No. 199 Special Transfer Docket, Appeal from the Judgment of Sentence of the Court of Common Pleas of Lackawanna County, No. 1465 of 1972.
Peter G. Loftus, Scranton, for appellant.
William J. Garvey, Assistant District Attorney, Scranton, for Commonwealth, appellee.
Wieand, Nix and Wekselman, JJ.*fn*
[ 269 Pa. Super. Page 475]
Appellant, Adam Andrew Topa, was charged with the killing of Ellen Walsh. The case was tried to a jury and Topa was convicted of first degree murder on June 11, 1973. His post-trial motions were denied and he was sentenced to a term of life imprisonment. On appeal, the Pennsylvania Supreme Court held that the introduction into evidence of testimony based on the use of voiceprint analysis was error which required reversal of the judgment of sentence and the award of a new trial. Commonwealth v. Topa, 471 Pa. 223, 369 A.2d 1277 (1977). The matter was retried in conformity with the mandate of the Pennsylvania Supreme Court and appellant was once again convicted of murder in the first degree and, after denial of timely post-trial motions, was again sentenced to life imprisonment. His motion for reconsideration of the judgment of sentence was denied and he now appeals the judgment of sentence.
[ 269 Pa. Super. Page 476]
The facts of the case are outlined in the Opinion of the Supreme Court in Commonwealth v. Topa, supra, but it is necessary to summarize them again in order that appellant's allegations of error may be placed in proper focus. We are required to review the evidence in the light most favorable to the Commonwealth as verdict winner. See, Commonwealth Page 476} v. Robson, 461 Pa. 615, 337 A.2d 573 (1975); Commonwealth v. Boyd, 461 Pa. 17, 334 A.2d 610 (1975); Commonwealth v. Murray, 460 Pa. 605, 334 A.2d 255 (1975). So viewing the evidence, the trial record established the following:
On Sunday, October 22, 1972, at about 12:30 p. m., the body of Ellen Marie Walsh was discovered in a remote dump area near St. Patrick's Cemetery, Blakely, Pa. The victim died from massive bleeding caused by 35 stab wounds. At about 5:10 p. m. Blakely police observed appellant driving his pickup truck about 20 feet from the general area where the body had been discovered. After turning his head in the direction of the police, appellant accelerated and drove away rapidly. At 5:25 p. m. a call was received at Scranton Police Headquarters which was automatically tape recorded. The caller identified himself as Roger Ferretti and stated that he had just stabbed a woman in the cemetery on the Carbondale Highway. He stated that he was calling from the V.F.W. in Jessup. At trial Roger Ferretti, an acquaintance of appellant, denied making the call and identified the voice on the tape as that of appellant. At 6:20 appellant was observed entering the V.F.W. Ten minutes later the District Attorney and a state trooper spoke to appellant. The trooper noticed what appeared to be blood on appellant's jacket. The District Attorney advised appellant of his rights. Search warrants were obtained for the jacket and appellant's left shoe, which also appeared to have blood on it. Analysis showed that the blood on appellant's jacket was consistent with the victim's blood and inconsistent with appellant's. Analysis of the blood stain also revealed red wool fibres therein which were identical with the red wool fibres in the jacket worn by the decedent. A button found near the body was determined to be identical to the buttons on appellant's jacket, from which a button was missing. Appellant was seen with the decedent at bars in Jessup and Scranton between 8:00 and 10:00 p. m. on October 21, 1972. The bartender at the Jessup V.F.W. testified that about 7:20 p. m. on October 21, 1972, a call came for appellant from a woman who identified herself as Ellen Walsh.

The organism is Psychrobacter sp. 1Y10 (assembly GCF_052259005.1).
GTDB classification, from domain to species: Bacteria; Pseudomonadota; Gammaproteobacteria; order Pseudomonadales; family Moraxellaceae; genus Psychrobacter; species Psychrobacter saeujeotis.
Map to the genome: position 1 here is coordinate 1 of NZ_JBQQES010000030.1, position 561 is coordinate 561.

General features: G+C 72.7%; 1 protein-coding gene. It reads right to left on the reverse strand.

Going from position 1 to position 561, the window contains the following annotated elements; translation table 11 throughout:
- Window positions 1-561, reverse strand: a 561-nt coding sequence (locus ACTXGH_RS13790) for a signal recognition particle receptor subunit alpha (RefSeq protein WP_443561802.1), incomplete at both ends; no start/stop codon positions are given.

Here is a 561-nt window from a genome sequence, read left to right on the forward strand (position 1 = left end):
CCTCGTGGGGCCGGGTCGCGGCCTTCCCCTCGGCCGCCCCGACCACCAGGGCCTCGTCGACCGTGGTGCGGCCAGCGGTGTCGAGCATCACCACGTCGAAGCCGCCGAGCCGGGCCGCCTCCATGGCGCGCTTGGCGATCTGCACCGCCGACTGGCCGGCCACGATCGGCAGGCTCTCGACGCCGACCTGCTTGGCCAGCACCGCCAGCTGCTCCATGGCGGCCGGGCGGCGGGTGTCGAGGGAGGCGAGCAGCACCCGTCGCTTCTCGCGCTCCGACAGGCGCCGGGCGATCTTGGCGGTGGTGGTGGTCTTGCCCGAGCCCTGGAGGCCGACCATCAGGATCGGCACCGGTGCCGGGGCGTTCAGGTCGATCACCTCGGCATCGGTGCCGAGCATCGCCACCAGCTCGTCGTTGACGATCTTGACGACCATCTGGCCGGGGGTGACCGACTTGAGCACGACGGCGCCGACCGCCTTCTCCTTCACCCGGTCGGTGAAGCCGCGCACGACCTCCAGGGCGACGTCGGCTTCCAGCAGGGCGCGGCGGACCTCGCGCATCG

[ 269 Pa. Super. Page 477]
Appellant contends that the trial Court erred in admitting the tape recording of the telephone call to the Scranton police because the taping violated the applicable anti-wiretapping statute. We are in agreement with the Court below that the applicable statute need not be read as appellant reads it and that the cases upon which he relies are distinguishable. The Pennsylvania Anti-Wiretapping Statute, 18 P.S. § 3742, since repealed and re-enacted using substantially similar language, provided in relevant part:
"No person shall intercept a communication by telephone or telegraph without permission of the parties to such communication. No person shall install or employ any device for overhearing or recording communications passing through a telephone or telegraph line with intent to intercept a communication in violation of this act. No person shall divulge ...